Morning Markets: DoorDash may pick up more cash as the company’s growth draws fans, worry.
Despite a series of setbacks amongst other Vision Fund-backed bets, one particular wager is chugging along as if the market was unchanged from earlier in the year. DoorDash, a richly-backed food delivery startup may raise $100 million more from T. Rowe Price at a valuation that Bloomberg describes as “nearly $13 billion.”
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That number makes sense as the company’s last round, a $600 million Series G from Temasek, the Vision Fund, Sequoia, and others, valued the company at $12 billion before the investment and $12.6 billion after. If the $100 million values the firm at around $13 billion, we can safely presume that DoorDash is worth about the same per-share as it was before; DoorDash is likely selling more equity at around the same price as its May Series G.
DoorDash has proven to be a fundraising juggernaut in recent years. From a $40 million Series B in 2015, DoorDash raised a $127 million Series C in 2016, a $535 million Series D in 2018 along with a $250 million Series E that same year. Our current annum brought more investment, with DoorDash picking up a $400 million Series F in 2019 along with the previously-mentioned $600 million Series G.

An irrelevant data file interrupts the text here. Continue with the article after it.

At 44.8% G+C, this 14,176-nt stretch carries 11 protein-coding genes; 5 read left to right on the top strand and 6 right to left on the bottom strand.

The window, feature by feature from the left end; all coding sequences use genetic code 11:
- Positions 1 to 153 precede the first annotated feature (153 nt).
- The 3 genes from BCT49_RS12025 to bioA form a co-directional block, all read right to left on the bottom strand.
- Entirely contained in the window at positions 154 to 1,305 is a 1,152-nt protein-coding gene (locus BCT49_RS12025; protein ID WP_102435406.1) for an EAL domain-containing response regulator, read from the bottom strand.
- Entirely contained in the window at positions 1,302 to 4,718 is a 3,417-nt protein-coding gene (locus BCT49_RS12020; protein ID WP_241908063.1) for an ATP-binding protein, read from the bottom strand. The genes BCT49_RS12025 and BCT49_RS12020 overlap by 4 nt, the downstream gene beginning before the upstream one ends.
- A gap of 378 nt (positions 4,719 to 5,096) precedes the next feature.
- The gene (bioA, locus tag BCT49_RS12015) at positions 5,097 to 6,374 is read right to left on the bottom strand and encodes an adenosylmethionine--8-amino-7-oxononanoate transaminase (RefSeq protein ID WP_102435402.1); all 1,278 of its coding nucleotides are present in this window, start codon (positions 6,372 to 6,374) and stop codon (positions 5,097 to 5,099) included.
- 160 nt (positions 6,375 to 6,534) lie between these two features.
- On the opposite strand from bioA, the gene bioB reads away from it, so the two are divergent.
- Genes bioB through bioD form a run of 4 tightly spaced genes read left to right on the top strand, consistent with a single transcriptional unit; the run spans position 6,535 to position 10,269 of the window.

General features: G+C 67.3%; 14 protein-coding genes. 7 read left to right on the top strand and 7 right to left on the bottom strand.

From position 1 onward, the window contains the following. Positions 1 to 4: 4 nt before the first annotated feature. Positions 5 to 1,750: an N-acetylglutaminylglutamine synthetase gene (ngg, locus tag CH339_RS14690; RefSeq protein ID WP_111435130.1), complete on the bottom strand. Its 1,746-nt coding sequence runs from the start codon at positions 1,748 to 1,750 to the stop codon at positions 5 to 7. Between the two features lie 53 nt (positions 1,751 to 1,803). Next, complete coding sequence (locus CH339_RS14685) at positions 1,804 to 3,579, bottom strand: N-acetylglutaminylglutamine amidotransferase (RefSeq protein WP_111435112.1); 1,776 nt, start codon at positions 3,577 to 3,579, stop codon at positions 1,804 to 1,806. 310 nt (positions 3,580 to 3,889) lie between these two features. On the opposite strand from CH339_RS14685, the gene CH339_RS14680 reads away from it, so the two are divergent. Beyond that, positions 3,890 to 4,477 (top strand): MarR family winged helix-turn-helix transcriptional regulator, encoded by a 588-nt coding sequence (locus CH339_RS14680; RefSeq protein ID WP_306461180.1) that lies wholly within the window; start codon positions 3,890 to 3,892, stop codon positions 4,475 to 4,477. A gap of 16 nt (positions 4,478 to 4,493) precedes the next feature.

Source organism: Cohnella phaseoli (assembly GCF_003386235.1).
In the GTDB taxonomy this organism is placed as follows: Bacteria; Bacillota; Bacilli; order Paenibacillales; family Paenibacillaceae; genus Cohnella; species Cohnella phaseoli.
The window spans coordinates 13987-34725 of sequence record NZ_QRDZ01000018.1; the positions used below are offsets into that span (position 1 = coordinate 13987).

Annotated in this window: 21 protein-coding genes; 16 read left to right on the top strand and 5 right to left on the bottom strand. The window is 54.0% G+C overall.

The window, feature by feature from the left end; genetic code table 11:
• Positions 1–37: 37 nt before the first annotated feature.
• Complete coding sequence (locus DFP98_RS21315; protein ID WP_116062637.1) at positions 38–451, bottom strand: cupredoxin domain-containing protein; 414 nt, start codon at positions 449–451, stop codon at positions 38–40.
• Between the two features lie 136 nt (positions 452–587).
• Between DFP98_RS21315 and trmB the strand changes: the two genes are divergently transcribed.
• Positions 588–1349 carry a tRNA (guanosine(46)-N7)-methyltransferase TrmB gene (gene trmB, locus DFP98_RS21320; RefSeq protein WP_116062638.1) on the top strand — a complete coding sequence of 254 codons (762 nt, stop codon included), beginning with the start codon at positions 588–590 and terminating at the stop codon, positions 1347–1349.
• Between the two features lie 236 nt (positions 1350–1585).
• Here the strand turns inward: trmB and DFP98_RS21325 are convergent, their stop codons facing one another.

If the new, $100 million investment gets named, it will be a Series H. It may be considered an extension of the company’s Series G.
The round affirms that another investing group is willing to pay DoorDash’s prior valuation, good news for SoftBank, who has put lots of capital into the company since its Series D. But DoorDash’s continued funding success comes at an interesting time.
In the wake of WeWork’s implosion, there has been a sentiment shift (more here) of sorts away from quick growth powered by large deficits to perhaps slower growth but coupled to a quicker path to profitability.
Valuations have also been questioned, as companies that have been anointed as unicorns with high valuations while private have struggled to perform to that same level as public companies. It could be a smart move by DoorDash to stay valued at the same amount it was at before. Should the company go public, it would be easier to maintain the valuation it had while it was private if that valuation isn’t astronomically high.
Investors seem to like DoorDash (otherwise they wouldn’t be giving it so much money), but DoorDash is in a crowded space. There are multiple high-profile, well-funded food delivery startups out there. Refraining from boosting DoorDash’s valuation is probably wise.
Illustration: Dom Guzman
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